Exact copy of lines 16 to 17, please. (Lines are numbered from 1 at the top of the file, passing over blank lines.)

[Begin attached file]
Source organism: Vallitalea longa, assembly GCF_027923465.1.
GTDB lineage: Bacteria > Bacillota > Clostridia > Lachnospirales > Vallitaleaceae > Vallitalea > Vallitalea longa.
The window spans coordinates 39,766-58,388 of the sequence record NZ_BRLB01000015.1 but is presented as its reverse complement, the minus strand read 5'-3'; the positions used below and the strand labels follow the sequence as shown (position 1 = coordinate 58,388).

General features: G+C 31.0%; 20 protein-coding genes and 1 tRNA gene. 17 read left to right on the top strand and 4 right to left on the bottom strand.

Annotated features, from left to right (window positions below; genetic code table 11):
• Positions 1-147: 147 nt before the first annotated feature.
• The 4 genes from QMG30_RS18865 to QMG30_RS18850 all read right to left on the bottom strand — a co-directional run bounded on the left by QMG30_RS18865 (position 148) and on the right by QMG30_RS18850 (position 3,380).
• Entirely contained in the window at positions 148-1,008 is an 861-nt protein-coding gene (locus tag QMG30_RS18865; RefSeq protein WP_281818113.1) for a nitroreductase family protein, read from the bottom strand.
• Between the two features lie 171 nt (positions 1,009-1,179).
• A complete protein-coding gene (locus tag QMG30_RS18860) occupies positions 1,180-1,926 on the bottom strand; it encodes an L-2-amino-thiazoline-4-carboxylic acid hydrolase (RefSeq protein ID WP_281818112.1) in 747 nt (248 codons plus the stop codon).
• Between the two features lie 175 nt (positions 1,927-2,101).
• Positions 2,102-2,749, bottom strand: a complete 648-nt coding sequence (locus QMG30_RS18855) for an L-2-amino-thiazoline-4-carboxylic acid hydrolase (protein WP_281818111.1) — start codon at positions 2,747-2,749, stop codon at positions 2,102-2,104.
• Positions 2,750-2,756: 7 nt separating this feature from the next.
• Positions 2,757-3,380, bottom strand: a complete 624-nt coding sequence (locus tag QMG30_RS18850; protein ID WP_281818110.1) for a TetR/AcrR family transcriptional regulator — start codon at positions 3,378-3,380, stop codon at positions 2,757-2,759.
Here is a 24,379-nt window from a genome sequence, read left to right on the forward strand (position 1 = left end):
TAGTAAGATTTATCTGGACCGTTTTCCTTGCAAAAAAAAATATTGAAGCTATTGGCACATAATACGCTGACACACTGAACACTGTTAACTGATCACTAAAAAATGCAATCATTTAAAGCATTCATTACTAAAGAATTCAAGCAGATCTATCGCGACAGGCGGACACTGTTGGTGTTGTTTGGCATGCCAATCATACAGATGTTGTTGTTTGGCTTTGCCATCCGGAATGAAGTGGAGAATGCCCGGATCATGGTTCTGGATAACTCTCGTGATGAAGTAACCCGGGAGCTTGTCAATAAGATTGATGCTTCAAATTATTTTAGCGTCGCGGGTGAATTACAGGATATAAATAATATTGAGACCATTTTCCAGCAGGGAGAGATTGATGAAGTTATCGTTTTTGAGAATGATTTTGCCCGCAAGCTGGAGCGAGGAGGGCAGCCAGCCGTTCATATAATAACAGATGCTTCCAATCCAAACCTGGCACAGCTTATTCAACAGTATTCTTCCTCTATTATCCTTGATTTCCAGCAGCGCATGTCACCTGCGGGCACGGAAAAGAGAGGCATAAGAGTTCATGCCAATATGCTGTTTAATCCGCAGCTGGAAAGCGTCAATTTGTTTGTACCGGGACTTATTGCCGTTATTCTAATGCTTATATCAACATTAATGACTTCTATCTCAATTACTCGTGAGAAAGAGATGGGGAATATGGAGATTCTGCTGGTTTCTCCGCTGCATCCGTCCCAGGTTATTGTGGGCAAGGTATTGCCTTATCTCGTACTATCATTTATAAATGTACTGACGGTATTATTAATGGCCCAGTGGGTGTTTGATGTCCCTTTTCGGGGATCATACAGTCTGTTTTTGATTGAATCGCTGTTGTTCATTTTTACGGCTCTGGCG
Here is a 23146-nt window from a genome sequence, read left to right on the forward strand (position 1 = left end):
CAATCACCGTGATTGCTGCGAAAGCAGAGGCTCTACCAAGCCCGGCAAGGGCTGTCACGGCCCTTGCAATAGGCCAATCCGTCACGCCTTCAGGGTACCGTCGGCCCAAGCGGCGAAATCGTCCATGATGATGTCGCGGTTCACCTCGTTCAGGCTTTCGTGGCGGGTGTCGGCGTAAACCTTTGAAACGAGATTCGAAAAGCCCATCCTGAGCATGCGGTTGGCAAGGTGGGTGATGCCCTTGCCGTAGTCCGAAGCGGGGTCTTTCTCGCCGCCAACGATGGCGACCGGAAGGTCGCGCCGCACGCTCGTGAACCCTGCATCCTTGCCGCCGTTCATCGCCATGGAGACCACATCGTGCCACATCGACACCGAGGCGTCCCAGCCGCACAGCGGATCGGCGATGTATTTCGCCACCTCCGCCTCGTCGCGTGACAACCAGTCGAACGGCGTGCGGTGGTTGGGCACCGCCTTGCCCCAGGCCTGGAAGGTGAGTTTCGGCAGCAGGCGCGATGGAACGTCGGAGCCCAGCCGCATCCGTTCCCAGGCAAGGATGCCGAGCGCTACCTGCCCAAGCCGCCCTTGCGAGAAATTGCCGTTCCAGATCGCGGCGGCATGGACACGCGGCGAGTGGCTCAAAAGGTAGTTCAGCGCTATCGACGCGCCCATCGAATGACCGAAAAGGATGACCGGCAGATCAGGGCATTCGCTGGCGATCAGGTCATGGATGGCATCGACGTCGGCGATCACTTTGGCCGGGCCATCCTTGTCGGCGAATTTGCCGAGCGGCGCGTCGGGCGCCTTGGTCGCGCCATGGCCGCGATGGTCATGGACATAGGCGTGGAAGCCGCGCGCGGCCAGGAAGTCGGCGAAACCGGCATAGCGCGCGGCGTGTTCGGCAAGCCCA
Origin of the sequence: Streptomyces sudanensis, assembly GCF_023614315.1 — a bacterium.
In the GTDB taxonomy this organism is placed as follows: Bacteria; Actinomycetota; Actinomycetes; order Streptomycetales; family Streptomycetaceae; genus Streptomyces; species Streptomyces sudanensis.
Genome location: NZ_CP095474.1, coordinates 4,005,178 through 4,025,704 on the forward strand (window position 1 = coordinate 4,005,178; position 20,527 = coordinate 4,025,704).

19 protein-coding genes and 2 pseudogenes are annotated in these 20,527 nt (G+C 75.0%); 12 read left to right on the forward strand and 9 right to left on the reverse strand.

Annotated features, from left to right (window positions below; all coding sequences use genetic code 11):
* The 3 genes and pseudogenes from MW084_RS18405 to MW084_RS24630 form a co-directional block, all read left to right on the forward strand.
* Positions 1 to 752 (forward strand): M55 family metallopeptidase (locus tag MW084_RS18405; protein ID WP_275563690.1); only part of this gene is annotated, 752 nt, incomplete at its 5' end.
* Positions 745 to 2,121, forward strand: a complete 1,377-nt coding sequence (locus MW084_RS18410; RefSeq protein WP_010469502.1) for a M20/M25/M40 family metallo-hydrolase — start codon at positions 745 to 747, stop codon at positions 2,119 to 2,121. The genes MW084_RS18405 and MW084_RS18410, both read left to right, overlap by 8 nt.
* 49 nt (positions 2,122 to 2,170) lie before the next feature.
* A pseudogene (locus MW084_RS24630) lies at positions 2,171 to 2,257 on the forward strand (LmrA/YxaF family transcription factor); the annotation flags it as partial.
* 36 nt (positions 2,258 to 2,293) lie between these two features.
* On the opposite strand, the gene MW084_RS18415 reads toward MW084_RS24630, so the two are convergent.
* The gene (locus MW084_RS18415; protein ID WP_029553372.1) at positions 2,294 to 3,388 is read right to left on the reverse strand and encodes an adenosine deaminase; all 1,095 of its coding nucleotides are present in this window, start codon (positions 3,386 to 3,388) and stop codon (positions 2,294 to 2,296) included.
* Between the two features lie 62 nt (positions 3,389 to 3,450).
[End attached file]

TAGTAAGATTTATCTGGACCGTTTTCCTTGCAAAAAAAAATATTGAAGCTATTGGCACATAATACGCTGACACACTGAACACTGTTAACTGATCACTAAAAAATGCAATCATTTAAAGCATTCATTACTAAAGAATTCAAGCAGATCTATCGCGACAGGCGGACACTGTTGGTGTTGTTTGGCATGCCAATCATACAGATGTTGTTGTTTGGCTTTGCCATCCGGAATGAAGTGGAGAATGCCCGGATCATGGTTCTGGATAACTCTCGTGATGAAGTAACCCGGGAGCTTGTCAATAAGATTGATGCTTCAAATTATTTTAGCGTCGCGGGTGAATTACAGGATATAAATAATATTGAGACCATTTTCCAGCAGGGAGAGATTGATGAAGTTATCGTTTTTGAGAATGATTTTGCCCGCAAGCTGGAGCGAGGAGGGCAGCCAGCCGTTCATATAATAACAGATGCTTCCAATCCAAACCTGGCACAGCTTATTCAACAGTATTCTTCCTCTATTATCCTTGATTTCCAGCAGCGCATGTCACCTGCGGGCACGGAAAAGAGAGGCATAAGAGTTCATGCCAATATGCTGTTTAATCCGCAGCTGGAAAGCGTCAATTTGTTTGTACCGGGACTTATTGCCGTTATTCTAATGCTTATATCAACATTAATGACTTCTATCTCAATTACTCGTGAGAAAGAGATGGGGAATATGGAGATTCTGCTGGTTTCTCCGCTGCATCCGTCCCAGGTTATTGTGGGCAAGGTATTGCCTTATCTCGTACTATCATTTATAAATGTACTGACGGTATTATTAATGGCCCAGTGGGTGTTTGATGTCCCTTTTCGGGGATCATACAGTCTGTTTTTGATTGAATCGCTGTTGTTCATTTTTACGGCTCTGGCG
Here is a 23146-nt window from a genome sequence, read left to right on the forward strand (position 1 = left end):